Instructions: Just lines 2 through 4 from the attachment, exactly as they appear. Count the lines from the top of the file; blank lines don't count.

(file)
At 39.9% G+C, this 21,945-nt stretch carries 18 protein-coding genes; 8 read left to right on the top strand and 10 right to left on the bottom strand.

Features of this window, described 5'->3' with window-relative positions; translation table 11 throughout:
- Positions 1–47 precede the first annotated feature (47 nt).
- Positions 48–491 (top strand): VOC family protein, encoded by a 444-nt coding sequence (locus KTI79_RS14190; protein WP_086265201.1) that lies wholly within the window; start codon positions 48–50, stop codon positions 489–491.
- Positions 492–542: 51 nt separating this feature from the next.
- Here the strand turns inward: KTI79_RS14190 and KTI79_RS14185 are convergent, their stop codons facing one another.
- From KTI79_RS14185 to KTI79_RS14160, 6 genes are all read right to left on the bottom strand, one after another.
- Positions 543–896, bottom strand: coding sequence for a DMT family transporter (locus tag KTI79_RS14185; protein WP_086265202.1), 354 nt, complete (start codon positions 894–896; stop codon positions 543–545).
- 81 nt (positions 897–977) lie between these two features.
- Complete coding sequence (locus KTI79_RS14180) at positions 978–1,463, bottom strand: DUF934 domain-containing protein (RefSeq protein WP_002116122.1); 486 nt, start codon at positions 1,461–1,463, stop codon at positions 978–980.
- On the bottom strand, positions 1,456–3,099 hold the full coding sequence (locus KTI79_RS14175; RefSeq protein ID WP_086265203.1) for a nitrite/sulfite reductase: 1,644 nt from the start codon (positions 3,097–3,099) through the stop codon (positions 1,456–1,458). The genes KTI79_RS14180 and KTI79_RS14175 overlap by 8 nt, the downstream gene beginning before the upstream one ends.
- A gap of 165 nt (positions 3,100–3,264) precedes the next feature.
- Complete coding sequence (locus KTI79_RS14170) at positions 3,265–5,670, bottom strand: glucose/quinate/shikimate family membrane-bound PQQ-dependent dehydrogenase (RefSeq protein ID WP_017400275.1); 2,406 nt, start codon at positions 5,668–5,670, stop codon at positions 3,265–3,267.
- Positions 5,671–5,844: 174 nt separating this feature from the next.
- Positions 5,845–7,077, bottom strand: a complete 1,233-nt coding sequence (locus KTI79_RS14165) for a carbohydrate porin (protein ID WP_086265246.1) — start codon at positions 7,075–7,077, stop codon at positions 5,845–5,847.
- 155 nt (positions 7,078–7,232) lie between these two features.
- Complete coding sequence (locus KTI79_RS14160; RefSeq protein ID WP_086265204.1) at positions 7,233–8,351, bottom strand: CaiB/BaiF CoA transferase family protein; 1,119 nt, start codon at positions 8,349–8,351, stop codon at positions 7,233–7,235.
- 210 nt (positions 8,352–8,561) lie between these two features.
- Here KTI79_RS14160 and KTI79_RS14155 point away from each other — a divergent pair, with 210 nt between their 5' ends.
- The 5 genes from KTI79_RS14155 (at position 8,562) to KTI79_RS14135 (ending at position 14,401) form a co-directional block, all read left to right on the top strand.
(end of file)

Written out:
Features of this window, described 5'->3' with window-relative positions; translation table 11 throughout:
- Positions 1–47 precede the first annotated feature (47 nt).
- Positions 48–491 (top strand): VOC family protein, encoded by a 444-nt coding sequence (locus KTI79_RS14190; protein WP_086265201.1) that lies wholly within the window; start codon positions 48–50, stop codon positions 489–491.